@JeffersonHawkins35 Congrats on managing to get through that laborious ramble. To me it's a mumbo-jumbo mishmash filled with sweeping unprovable 'facts as MR sees them'. He may just as well have quoted from Shakespeare's Macbeth:


Double, double toil and trouble;

Fire burn and cauldron bubble.


Fillet of a fenny snake,

In the cauldron boil and bake;

Eye of newt, and toe of frog,

Wool of bat, and tongue of dog,

Adder’s fork, and blind-worm’s sting,

Lizard’s leg, and howlet’s wing,

For a charm of powerful trouble,

Like a hell-broth boil and bubble.


 @JeffersonHawkins35 Jeff, Great post. And I want to personally thank you for your book. You had such a different perspective than much of the other things I have read (not discounting them, but noticed some huge contrasts) and I found your story facinating.

I am so glad you are out.

You are a talented and intelligent individual.

Your work...yeah including your damn Advance Magazine work....is interesting and goes a long way to explain a lot.

I am sure the "Church" misses you. It sure should!




Earlier today, the Mars rover vaporization a curious white rock with its spectral analysis laser beam.  The results confirmed that the small cylindrical rock was actually a filter from a Kool cigarette.


And doing an admirable job of it.. Posting an intro of a TR that includes quantum theory.. something maybe less than 1% of the population can comprehend even a fraction of? What's that about? Razzle dazzle, baby.. and they're beggin for more..


 @N.Graham Hmm I suppose that makes the most sense especially given his obsession with dictionaries and etymology.  


 @J.Swift  @OTVIIIisGrrr8! Dear J., one must be thoughtful in responding to OTVIIIisGrrr8, our resident satirist par excellence. Like Scientology, he does not consider facts to be crucial in his writing, though he seems to like doing it for laughs, while Miscavige and company seem to have far more nefarious intent.  I realize you've only been posting here for a little while, so I'm issuing the same observation that others have offered to acclimate relative newcomers to Mr. OTVIIIisGrrr8.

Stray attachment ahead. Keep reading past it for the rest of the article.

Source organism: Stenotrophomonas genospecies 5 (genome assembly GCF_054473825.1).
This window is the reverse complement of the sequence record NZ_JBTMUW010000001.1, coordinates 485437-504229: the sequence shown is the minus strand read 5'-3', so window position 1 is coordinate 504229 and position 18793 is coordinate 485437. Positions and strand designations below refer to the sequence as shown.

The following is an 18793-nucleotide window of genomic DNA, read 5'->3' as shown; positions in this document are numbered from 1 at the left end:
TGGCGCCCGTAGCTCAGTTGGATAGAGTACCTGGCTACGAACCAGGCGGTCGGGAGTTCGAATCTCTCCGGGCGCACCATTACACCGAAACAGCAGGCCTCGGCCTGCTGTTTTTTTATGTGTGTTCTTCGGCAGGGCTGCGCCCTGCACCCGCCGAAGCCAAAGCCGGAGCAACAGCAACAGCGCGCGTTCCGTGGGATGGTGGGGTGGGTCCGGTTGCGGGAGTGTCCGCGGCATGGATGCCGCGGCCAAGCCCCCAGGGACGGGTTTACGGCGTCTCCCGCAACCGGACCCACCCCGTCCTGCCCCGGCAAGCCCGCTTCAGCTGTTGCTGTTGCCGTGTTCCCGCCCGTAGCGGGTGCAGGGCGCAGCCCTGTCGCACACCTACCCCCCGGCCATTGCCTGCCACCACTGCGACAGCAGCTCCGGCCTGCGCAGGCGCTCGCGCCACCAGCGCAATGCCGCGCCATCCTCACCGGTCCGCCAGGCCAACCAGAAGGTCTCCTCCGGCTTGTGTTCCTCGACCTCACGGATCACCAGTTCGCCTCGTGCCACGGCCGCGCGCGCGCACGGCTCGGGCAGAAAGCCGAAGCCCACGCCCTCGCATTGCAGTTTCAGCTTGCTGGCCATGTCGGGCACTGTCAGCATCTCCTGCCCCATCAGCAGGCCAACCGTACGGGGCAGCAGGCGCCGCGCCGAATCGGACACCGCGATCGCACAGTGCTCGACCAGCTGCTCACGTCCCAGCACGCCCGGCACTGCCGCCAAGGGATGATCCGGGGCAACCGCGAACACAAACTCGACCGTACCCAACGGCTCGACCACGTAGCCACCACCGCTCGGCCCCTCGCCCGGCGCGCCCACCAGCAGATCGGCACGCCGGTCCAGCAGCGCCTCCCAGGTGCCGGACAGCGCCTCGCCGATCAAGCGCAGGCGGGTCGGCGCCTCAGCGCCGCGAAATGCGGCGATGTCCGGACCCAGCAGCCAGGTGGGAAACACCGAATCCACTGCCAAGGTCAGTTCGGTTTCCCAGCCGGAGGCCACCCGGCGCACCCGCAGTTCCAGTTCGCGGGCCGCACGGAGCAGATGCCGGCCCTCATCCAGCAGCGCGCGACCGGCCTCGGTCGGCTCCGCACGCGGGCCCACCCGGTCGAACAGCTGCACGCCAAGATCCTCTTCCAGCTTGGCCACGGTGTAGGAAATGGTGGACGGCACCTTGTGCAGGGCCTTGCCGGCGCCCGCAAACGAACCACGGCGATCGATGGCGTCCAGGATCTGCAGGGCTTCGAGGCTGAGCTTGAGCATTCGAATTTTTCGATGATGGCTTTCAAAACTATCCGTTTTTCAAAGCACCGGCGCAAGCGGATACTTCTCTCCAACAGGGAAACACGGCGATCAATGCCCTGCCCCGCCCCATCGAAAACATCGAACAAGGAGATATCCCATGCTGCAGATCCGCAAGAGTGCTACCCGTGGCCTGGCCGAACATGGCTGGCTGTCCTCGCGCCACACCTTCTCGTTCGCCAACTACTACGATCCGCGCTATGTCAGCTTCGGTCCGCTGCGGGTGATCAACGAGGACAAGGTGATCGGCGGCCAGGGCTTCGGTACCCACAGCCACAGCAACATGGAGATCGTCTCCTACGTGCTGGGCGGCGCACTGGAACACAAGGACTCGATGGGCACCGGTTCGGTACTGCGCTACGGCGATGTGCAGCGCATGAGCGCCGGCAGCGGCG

@sugarplumfairy32  @Einsteinonthebeach 

As I noted below, he just shut me down from posting I believe. Tried to engage him honestly, he wasn't haven't any of it. Check out the comments, I posted under the same name.


 @Einsteinonthebeach  @sugarplumfairy32 well, he got 135 responses to his blog post so far.. my head was about to explode, so i didn't read all of them.. but the first commenter sounded so excited he probably had to change his slacks..


 @WhereIsSHE Oh be nice shelly seeker.

it is late on a sunday (funnies day). 

do you notice my pathetic attempt at using absolutely no caps?

hugs baby,

I almost peed on myself laughing just now.



J. Swift did not GET A SIMPLE JOKE (courtesy of OTVIIIisGrrr8), but comes here PREACHING about such lofty things as "SPIRITUALITY" and "CONSCIOUSNESS", not to mention what (he thinks, because he read or Googled a bit, what ALBERT EINSTEIN KNEW OR THOUGHT)...


If you cannot pick up on the most OBVIOUS SATIRICAL HUMOR HERE, it's probably a GOOD IDEA for you to re-evaluate your ABILITY TO CRITICALLY EVALUATE other things of which you feel sooooooooo certain.



OK. Now I have an INTELLIGENCE CRUSH on you! (Major Faulkner fan here.)

Now Trending

New York Concert Tickets

From the Vault